In Issue 13 of Apeiron Review, we published “Years Later” by author Sieghard Jian, the story of a social scientist volunteering for an NGO to educate a village of sex workers about HIV/AIDS. The truth is that Mrs. Zhao chooses this line of work to further her academic goals and conduct research, but thanks to some scolding from her boss, she learns to connect with the villagers, especially a curious 10-year old boy who she grows to care for.
When her career takes off, Professor Zhao doesn’t return to the village until 10 years later, and she learns that little has changed, and that the 10-year old she connected with is now in prison for prostitution and pimping. Feeling like she has done more observing than acting, she decides to visit him in prison.
I recently spoke with Sieghard about the story.
Before we start, tell me a little about yourself, beyond your bio. What inspired this story, and what would you say your larger literary inspirations are?
Thank you very much for inviting me to this interview. I like learning foreign languages. Now, because of my doctoral research, I read Chinese, British and German novels. Though I can read German books, my German speaking and writing are still terrible! With regard to the story, besides creative imagination, there were two realistic inspirations.
First, many years ago I listened to a BBC programme. Anyway, a female journalist visited a poor community of black residents, in America, if I remember correctly. She had a conversation with a young girl, whose brother was imprisoned due to crime. She gave this boy a call.
Second, I worked as a part-time interpreter for a British scholar who conducted field research in a Chinese village about the local livelihood. He taught me how to observe the physical conditions such as road construction, house condition and plants, like banana trees for instance. We visited several rural families and had conversations with them about their daily life.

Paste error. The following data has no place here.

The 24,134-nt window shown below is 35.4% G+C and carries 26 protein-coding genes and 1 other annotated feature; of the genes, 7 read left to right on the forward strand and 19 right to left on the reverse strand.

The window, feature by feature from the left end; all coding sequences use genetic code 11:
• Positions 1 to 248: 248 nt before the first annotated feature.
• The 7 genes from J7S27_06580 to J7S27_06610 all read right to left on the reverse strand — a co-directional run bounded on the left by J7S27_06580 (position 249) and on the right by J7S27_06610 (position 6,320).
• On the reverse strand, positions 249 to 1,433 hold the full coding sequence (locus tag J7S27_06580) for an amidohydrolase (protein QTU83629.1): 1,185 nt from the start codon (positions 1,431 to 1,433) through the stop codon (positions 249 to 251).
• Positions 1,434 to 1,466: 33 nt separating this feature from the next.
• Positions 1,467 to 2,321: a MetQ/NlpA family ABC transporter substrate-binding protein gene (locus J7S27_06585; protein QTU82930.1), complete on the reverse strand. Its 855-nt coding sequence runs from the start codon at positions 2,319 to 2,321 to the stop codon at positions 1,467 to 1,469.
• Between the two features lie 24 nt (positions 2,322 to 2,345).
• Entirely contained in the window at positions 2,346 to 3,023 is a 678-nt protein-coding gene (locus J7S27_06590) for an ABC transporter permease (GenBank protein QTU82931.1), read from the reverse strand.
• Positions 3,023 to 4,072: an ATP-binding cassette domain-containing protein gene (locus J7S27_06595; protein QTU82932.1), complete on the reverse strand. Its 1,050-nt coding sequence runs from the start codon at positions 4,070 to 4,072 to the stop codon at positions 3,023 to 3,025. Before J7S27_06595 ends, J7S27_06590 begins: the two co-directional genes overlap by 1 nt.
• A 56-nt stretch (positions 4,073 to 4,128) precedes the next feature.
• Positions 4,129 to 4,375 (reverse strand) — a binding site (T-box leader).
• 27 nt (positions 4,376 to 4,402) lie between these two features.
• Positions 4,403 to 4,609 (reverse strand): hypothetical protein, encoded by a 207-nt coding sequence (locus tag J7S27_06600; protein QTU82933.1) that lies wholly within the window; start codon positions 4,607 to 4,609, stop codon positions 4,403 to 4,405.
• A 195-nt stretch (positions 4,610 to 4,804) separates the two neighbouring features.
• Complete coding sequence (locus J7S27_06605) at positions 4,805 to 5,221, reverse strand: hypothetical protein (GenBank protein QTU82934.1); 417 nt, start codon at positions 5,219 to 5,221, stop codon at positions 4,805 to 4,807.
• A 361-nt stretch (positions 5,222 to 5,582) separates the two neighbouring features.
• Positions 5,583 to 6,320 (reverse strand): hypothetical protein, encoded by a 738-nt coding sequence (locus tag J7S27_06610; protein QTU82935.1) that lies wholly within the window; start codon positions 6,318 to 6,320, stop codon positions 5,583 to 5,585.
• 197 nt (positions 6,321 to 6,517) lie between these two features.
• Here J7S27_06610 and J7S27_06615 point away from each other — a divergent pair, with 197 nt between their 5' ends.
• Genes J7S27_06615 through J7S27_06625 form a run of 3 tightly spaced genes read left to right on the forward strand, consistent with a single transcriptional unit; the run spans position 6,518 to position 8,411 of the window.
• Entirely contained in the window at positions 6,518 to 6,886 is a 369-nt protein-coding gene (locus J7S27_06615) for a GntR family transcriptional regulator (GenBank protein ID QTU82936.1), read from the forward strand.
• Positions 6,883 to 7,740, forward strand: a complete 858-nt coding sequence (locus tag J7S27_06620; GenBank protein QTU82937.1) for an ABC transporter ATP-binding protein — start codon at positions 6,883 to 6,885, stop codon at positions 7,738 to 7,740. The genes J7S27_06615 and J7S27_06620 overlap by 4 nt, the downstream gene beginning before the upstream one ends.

This story has such a unique setting and really explores the issues of community planning and infrastructure in a very human way. It’s very sympathetic of the fact that people without resources can be doomed to a certain existence. Little in the village changes over ten years, and the government doesn’t seem to have done much.
While these issues exist around the world, this story is set in Chinese society, and so I’m curious; do you feel that any of the elements found in this story are uniquely Chinese?
The community planning and infrastructure construction I described in the story are indeed based upon my own observation of many Chinese villages. For a long time, when we talked about the improvement of rural condition, better roads in villages were one of the obvious external indicators in the discourse of Chinese news broadcasting. Now with the development of technology, access to the Internet is also an important indicator.
Follow-up question: how much, if at all, does your ethnic background impact your work? Writing from a Chinese perspective in English publications must be a unique experience. Can you tell me about that?
My Chinese background does influence the theme, motif and even symbol in my stories. Sometimes I write a Chinese story first and then translate it into English, or vice versa.
Anyway, during this process, occasionally I had to ask myself questions, for instance, will English readers feel depressed when I describe the crescent moon of a cold autumn night? Because I am sure the Chinese readers will feel the atmosphere of loneliness and desolation, because of our accustomed literary tradition and shared literary inheritance. Another problem is that I must pay close attention to English grammar.
What makes “Years Later” bittersweet is how the young boy tells Professor Zhao he wants to be like her when he grows up. This establishes a clear divide in social standing, and it really humbles Zhao as she realizes that, even though she wishes to climb the ladder through her research, there are those who yearn for what she already has. I sensed that it gave Zhao a real sense of sympathy for villagers, like the boy, and guilt for having such a better life than him and walking away from the village so many years ago.